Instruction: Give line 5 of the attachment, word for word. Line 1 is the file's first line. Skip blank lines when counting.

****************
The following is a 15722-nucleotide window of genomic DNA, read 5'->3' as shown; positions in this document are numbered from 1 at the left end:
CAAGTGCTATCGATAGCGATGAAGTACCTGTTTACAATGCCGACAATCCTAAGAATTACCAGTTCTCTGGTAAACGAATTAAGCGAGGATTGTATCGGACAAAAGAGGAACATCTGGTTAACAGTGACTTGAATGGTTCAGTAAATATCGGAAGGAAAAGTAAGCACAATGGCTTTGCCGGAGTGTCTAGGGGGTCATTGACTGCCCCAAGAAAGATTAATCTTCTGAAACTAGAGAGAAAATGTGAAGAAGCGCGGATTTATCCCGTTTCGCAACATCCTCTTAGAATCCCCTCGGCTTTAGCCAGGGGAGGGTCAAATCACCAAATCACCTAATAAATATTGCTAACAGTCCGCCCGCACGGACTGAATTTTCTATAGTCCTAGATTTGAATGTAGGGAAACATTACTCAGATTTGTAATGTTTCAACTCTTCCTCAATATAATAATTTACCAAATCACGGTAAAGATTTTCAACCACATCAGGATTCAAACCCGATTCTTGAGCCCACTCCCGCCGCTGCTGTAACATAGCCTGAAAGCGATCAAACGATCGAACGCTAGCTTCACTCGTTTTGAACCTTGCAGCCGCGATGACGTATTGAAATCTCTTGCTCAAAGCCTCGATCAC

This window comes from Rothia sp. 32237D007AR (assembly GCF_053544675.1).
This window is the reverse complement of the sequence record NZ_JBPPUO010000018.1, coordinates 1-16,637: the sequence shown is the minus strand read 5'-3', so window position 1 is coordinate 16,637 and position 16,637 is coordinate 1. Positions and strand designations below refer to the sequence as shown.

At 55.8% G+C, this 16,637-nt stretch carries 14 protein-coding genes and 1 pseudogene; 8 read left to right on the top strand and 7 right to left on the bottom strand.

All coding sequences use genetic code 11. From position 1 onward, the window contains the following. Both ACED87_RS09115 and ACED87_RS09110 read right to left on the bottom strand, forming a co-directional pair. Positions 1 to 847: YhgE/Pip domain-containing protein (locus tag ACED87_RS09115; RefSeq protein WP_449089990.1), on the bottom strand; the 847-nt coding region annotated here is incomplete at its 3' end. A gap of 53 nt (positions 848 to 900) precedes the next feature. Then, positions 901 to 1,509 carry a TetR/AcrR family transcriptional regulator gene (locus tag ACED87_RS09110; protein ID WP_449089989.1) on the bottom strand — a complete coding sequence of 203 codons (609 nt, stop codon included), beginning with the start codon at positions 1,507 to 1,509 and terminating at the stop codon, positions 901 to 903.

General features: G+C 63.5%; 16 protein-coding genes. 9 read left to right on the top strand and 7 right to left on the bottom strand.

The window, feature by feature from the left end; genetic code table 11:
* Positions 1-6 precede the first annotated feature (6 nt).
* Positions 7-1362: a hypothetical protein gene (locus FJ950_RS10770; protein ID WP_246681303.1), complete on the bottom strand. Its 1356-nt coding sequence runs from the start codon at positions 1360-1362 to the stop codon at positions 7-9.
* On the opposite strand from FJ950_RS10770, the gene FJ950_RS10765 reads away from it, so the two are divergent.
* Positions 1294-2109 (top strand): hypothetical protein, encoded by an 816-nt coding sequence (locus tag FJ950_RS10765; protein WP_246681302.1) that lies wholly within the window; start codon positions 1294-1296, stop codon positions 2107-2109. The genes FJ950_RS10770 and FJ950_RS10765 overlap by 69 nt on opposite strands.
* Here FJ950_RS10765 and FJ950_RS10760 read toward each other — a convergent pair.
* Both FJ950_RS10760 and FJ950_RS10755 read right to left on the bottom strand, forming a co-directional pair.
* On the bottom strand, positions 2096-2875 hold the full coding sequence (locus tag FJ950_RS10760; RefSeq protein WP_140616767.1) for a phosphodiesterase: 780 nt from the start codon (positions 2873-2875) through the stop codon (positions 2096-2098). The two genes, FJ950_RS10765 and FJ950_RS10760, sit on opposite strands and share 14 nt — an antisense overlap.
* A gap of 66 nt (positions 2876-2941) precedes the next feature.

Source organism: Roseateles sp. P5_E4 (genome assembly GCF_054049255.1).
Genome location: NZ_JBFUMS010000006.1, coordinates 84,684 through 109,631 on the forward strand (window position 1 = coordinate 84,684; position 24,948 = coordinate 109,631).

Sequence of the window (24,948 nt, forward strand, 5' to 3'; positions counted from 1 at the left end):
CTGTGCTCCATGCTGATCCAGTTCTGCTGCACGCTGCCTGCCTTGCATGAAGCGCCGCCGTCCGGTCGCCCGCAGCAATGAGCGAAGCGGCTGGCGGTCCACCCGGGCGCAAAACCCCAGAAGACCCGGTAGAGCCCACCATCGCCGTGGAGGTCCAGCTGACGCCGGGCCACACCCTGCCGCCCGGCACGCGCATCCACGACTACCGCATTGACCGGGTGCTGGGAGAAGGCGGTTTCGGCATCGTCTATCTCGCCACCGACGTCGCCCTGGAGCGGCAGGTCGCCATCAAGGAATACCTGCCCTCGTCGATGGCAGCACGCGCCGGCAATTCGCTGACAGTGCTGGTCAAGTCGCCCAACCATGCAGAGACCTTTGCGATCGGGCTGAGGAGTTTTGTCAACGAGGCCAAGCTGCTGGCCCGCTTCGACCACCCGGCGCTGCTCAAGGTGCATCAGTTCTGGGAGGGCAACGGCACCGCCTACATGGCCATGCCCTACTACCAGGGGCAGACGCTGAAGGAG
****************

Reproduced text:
At 55.8% G+C, this 16,637-nt stretch carries 14 protein-coding genes and 1 pseudogene; 8 read left to right on the top strand and 7 right to left on the bottom strand.